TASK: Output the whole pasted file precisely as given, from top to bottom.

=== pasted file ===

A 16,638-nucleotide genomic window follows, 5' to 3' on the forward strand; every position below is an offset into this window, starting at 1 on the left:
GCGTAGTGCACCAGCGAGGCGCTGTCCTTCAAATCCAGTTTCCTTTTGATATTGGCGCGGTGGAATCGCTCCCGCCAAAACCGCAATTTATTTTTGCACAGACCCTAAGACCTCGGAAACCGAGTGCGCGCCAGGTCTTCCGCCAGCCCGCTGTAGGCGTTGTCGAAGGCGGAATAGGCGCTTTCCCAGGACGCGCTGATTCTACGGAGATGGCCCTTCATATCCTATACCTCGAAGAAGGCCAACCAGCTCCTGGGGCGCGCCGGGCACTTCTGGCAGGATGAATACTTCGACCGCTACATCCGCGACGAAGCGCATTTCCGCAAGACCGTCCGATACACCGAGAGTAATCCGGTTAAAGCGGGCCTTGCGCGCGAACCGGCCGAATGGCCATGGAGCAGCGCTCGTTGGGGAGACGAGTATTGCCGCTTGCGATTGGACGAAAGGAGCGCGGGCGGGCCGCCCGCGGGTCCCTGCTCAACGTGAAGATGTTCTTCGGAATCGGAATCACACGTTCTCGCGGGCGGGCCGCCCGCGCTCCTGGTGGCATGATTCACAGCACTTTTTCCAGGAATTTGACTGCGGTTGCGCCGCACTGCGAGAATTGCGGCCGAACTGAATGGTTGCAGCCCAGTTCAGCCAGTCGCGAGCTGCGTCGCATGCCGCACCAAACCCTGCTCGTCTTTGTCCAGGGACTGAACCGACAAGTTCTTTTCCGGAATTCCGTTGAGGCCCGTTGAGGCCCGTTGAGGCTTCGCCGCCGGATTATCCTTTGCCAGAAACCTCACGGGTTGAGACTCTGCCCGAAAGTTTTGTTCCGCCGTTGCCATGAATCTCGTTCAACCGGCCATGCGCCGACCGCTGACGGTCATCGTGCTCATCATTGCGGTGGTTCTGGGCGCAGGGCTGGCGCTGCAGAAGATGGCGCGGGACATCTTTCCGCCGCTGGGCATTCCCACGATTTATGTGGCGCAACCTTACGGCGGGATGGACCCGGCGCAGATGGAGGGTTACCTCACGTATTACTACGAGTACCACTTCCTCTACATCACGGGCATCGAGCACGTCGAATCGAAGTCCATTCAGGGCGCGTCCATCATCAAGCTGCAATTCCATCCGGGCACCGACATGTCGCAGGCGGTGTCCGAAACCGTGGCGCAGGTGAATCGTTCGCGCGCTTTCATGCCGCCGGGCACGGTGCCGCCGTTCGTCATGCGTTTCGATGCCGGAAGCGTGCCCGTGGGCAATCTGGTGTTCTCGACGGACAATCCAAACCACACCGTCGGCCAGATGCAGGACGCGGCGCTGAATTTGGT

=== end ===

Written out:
A 16,638-nucleotide genomic window follows, 5' to 3' on the forward strand; every position below is an offset into this window, starting at 1 on the left:
GCGTAGTGCACCAGCGAGGCGCTGTCCTTCAAATCCAGTTTCCTTTTGATATTGGCGCGGTGGAATCGCTCCCGCCAAAACCGCAATTTATTTTTGCACAGACCCTAAGACCTCGGAAACCGAGTGCGCGCCAGGTCTTCCGCCAGCCCGCTGTAGGCGTTGTCGAAGGCGGAATAGGCGCTTTCCCAGGACGCGCTGATTCTACGGAGATGGCCCTTCATATCCTATACCTCGAAGAAGGCCAACCAGCTCCTGGGGCGCGCCGGGCACTTCTGGCAGGATGAATACTTCGACCGCTACATCCGCGACGAAGCGCATTTCCGCAAGACCGTCCGATACACCGAGAGTAATCCGGTTAAAGCGGGCCTTGCGCGCGAACCGGCCGAATGGCCATGGAGCAGCGCTCGTTGGGGAGACGAGTATTGCCGCTTGCGATTGGACGAAAGGAGCGCGGGCGGGCCGCCCGCGGGTCCCTGCTCAACGTGAAGATGTTCTTCGGAATCGGAATCACACGTTCTCGCGGGCGGGCCGCCCGCGCTCCTGGTGGCATGATTCACAGCACTTTTTCCAGGAATTTGACTGCGGTTGCGCCGCACTGCGAGAATTGCGGCCGAACTGAATGGTTGCAGCCCAGTTCAGCCAGTCGCGAGCTGCGTCGCATGCCGCACCAAACCCTGCTCGTCTTTGTCCAGGGACTGAACCGACAAGTTCTTTTCCGGAATTCCGTTGAGGCCCGTTGAGGCCCGTTGAGGCTTCGCCGCCGGATTATCCTTTGCCAGAAACCTCACGGGTTGAGACTCTGCCCGAAAGTTTTGTTCCGCCGTTGCCATGAATCTCGTTCAACCGGCCATGCGCCGACCGCTGACGGTCATCGTGCTCATCATTGCGGTGGTTCTGGGCGCAGGGCTGGCGCTGCAGAAGATGGCGCGGGACATCTTTCCGCCGCTGGGCATTCCCACGATTTATGTGGCGCAACCTTACGGCGGGATGGACCCGGCGCAGATGGAGGGTTACCTCACGTATTACTACGAGTACCACTTCCTCTACATCACGGGCATCGAGCACGTCGAATCGAAGTCCATTCAGGGCGCGTCCATCATCAAGCTGCAATTCCATCCGGGCACCGACATGTCGCAGGCGGTGTCCGAAACCGTGGCGCAGGTGAATCGTTCGCGCGCTTTCATGCCGCCGGGCACGGTGCCGCCGTTCGTCATGCGTTTCGATGCCGGAAGCGTGCCCGTGGGCAATCTGGTGTTCTCGACGGACAATCCAAACCACACCGTCGGCCAGATGCAGGACGCGGCGCTGAATTTGGT